4th Amendment rights
Individual rights under the Fourth Amendment can make or break a case in trial. According to the Fourth Amendment, “the right of the people to be secure in their persons, houses, papers, and effects, against unreasonable searches and seizures, shall not be violated, and no Warrants shall issue, but upon probable cause, supported by Oath or affirmation, and particularly describing the place to be searched, and the persons or things to be seized.” This is a United States citizens Fourth Amendment right equally protected to all. This protects the people from the State and Federal Governments within their privacy. The Fourth Amendment also advises that a Law Enforcement Officer (LEO) must have probable cause before seeking a warrant. Probable cause is when there are enough facts, or totality of the circumstances, that a crime has happened. The LEO if seeking for a search warrant must state in the warrant what it is they will be searching for. For example, if an LEO seeks a search warrant for stolen property; the LEO must only check items in the house which could be stolen; i.e. televisions, computers, vehicles etc. The LEO checking a thumb drive, not putting on the warrant to check that equipment, which contains child pornography, would be an illegal search and seizure. Unfortunately, the defendant in this situation would have the evidence suppressed due to the illegal search.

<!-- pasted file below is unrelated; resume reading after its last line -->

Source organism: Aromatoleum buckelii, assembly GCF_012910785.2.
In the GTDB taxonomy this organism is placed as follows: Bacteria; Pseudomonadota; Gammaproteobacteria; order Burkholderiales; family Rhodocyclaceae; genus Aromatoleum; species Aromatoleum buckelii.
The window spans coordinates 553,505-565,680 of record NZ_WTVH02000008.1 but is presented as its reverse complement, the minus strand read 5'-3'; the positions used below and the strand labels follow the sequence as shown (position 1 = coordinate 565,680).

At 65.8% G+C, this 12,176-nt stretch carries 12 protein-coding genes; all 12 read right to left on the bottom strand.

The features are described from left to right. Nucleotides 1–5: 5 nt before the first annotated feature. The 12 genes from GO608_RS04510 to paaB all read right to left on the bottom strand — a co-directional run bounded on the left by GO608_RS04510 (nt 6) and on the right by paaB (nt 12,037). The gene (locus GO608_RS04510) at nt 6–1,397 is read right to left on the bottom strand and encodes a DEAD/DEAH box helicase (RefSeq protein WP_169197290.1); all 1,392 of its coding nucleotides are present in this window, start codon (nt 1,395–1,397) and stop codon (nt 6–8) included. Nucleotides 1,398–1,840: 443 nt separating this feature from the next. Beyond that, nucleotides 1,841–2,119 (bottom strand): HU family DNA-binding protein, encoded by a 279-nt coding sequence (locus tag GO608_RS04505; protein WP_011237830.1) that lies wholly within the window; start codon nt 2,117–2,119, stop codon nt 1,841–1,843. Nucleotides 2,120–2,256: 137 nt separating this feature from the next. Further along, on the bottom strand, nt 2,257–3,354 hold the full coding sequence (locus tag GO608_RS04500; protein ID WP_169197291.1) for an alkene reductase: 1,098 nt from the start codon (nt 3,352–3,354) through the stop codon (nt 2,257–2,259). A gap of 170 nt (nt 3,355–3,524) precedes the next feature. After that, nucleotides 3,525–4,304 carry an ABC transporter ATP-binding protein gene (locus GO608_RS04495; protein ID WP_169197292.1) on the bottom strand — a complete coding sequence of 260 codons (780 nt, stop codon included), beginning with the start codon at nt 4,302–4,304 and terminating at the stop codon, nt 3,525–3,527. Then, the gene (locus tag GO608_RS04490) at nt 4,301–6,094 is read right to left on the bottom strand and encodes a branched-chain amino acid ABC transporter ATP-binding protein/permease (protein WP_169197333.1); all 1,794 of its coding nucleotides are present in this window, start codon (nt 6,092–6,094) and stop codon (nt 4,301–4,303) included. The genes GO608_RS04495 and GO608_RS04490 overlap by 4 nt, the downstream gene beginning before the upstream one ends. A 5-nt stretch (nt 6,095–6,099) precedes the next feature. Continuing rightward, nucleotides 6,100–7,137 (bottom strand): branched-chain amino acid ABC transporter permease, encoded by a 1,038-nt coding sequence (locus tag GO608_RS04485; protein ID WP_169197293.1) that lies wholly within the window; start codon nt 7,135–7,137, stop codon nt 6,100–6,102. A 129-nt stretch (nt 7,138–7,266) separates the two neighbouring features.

The Fourth Amendment right also allows for warrantless searches for LEO’s. A warrantless search is granted when probable cause is met for a lawful arrest or if there is exigent circumstances which arise. Exigent circumstances are when a LEO must react immediately due to the defendant’s actions; like destroying evidence. If a LEO has probable cause to arrest someone, then the LEO has the authority to conduct a warrantless search of their persons for illegal contraband. Another example, if a LEO conducts a lawful traffic stop and upon approach has the plain smell of an
References: Ingram, Jefferson L. (Ed. 2). Criminal Procedure: Theory and Practice. Columbus, Ohio: Pearson.